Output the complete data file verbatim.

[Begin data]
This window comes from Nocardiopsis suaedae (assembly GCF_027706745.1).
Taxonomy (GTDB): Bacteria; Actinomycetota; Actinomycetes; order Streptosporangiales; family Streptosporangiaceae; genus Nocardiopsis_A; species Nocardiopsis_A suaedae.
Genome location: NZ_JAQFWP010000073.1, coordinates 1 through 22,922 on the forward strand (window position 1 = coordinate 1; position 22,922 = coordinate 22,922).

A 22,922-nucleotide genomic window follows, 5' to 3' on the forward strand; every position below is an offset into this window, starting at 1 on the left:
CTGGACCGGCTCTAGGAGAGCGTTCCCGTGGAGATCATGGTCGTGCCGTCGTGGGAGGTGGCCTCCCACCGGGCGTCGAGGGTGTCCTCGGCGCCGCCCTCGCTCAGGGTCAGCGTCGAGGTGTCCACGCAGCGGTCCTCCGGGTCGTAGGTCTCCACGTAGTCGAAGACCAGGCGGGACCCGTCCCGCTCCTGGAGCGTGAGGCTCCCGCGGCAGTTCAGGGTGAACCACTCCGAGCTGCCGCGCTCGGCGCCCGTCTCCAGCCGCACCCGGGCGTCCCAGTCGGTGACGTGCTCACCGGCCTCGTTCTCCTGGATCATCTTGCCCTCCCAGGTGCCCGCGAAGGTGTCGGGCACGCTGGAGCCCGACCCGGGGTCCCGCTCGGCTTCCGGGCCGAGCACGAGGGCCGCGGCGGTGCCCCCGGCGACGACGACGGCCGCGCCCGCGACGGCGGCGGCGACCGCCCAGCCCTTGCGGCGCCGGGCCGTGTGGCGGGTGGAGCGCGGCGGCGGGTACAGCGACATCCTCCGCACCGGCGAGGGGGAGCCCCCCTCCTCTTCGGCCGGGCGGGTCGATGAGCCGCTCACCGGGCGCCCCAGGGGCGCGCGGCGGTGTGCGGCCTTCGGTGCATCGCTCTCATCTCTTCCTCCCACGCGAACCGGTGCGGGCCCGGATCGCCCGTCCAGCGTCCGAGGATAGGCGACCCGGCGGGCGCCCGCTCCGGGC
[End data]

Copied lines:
This window comes from Nocardiopsis suaedae (assembly GCF_027706745.1).
Taxonomy (GTDB): Bacteria; Actinomycetota; Actinomycetes; order Streptosporangiales; family Streptosporangiaceae; genus Nocardiopsis_A; species Nocardiopsis_A suaedae.
Genome location: NZ_JAQFWP010000073.1, coordinates 1 through 22,922 on the forward strand (window position 1 = coordinate 1; position 22,922 = coordinate 22,922).

A 22,922-nucleotide genomic window follows, 5' to 3' on the forward strand; every position below is an offset into this window, starting at 1 on the left:
CTGGACCGGCTCTAGGAGAGCGTTCCCGTGGAGATCATGGTCGTGCCGTCGTGGGAGGTGGCCTCCCACCGGGCGTCGAGGGTGTCCTCGGCGCCGCCCTCGCTCAGGGTCAGCGTCGAGGTGTCCACGCAGCGGTCCTCCGGGTCGTAGGTCTCCACGTAGTCGAAGACCAGGCGGGACCCGTCCCGCTCCTGGAGCGTGAGGCTCCCGCGGCAGTTCAGGGTGAACCACTCCGAGCTGCCGCGCTCGGCGCCCGTCTCCAGCCGCACCCGGGCGTCCCAGTCGGTGACGTGCTCACCGGCCTCGTTCTCCTGGATCATCTTGCCCTCCCAGGTGCCCGCGAAGGTGTCGGGCACGCTGGAGCCCGACCCGGGGTCCCGCTCGGCTTCCGGGCCGAGCACGAGGGCCGCGGCGGTGCCCCCGGCGACGACGACGGCCGCGCCCGCGACGGCGGCGGCGACCGCCCAGCCCTTGCGGCGCCGGGCCGTGTGGCGGGTGGAGCGCGGCGGCGGGTACAGCGACATCCTCCGCACCGGCGAGGGGGAGCCCCCCTCCTCTTCGGCCGGGCGGGTCGATGAGCCGCTCACCGGGCGCCCCAGGGGCGCGCGGCGGTGTGCGGCCTTCGGTGCATCGCTCTCATCTCTTCCTCCCACGCGAACCGGTGCGGGCCCGGATCGCCCGTCCAGCGTCCGAGGATAGGCGACCCGGCGGGCGCCCGCTCCGGGC